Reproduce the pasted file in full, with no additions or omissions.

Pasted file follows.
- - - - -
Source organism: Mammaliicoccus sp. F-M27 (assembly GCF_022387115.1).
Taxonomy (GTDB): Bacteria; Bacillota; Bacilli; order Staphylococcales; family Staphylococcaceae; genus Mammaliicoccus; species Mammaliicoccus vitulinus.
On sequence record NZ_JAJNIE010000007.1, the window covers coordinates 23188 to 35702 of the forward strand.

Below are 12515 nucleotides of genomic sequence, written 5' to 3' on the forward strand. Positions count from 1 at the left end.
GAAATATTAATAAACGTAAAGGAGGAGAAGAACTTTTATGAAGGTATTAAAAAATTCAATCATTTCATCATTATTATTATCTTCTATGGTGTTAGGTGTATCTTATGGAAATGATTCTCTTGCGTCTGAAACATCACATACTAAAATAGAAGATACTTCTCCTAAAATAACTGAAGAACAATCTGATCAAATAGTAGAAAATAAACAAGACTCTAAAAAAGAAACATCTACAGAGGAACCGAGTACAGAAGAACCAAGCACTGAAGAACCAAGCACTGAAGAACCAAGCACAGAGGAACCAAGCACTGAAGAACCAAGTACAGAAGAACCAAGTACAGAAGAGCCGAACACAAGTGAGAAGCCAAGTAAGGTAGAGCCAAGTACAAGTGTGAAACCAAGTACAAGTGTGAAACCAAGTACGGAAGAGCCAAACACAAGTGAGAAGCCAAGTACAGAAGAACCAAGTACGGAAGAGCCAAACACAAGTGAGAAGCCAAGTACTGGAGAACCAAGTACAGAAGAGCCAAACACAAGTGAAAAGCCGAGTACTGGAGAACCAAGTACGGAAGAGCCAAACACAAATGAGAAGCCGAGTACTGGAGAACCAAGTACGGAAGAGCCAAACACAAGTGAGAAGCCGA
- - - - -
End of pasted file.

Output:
Source organism: Mammaliicoccus sp. F-M27 (assembly GCF_022387115.1).
Taxonomy (GTDB): Bacteria; Bacillota; Bacilli; order Staphylococcales; family Staphylococcaceae; genus Mammaliicoccus; species Mammaliicoccus vitulinus.
On sequence record NZ_JAJNIE010000007.1, the window covers coordinates 23188 to 35702 of the forward strand.

Below are 12515 nucleotides of genomic sequence, written 5' to 3' on the forward strand. Positions count from 1 at the left end.
GAAATATTAATAAACGTAAAGGAGGAGAAGAACTTTTATGAAGGTATTAAAAAATTCAATCATTTCATCATTATTATTATCTTCTATGGTGTTAGGTGTATCTTATGGAAATGATTCTCTTGCGTCTGAAACATCACATACTAAAATAGAAGATACTTCTCCTAAAATAACTGAAGAACAATCTGATCAAATAGTAGAAAATAAACAAGACTCTAAAAAAGAAACATCTACAGAGGAACCGAGTACAGAAGAACCAAGCACTGAAGAACCAAGCACTGAAGAACCAAGCACAGAGGAACCAAGCACTGAAGAACCAAGTACAGAAGAACCAAGTACAGAAGAGCCGAACACAAGTGAGAAGCCAAGTAAGGTAGAGCCAAGTACAAGTGTGAAACCAAGTACAAGTGTGAAACCAAGTACGGAAGAGCCAAACACAAGTGAGAAGCCAAGTACAGAAGAACCAAGTACGGAAGAGCCAAACACAAGTGAGAAGCCAAGTACTGGAGAACCAAGTACAGAAGAGCCAAACACAAGTGAAAAGCCGAGTACTGGAGAACCAAGTACGGAAGAGCCAAACACAAATGAGAAGCCGAGTACTGGAGAACCAAGTACGGAAGAGCCAAACACAAGTGAGAAGCCGA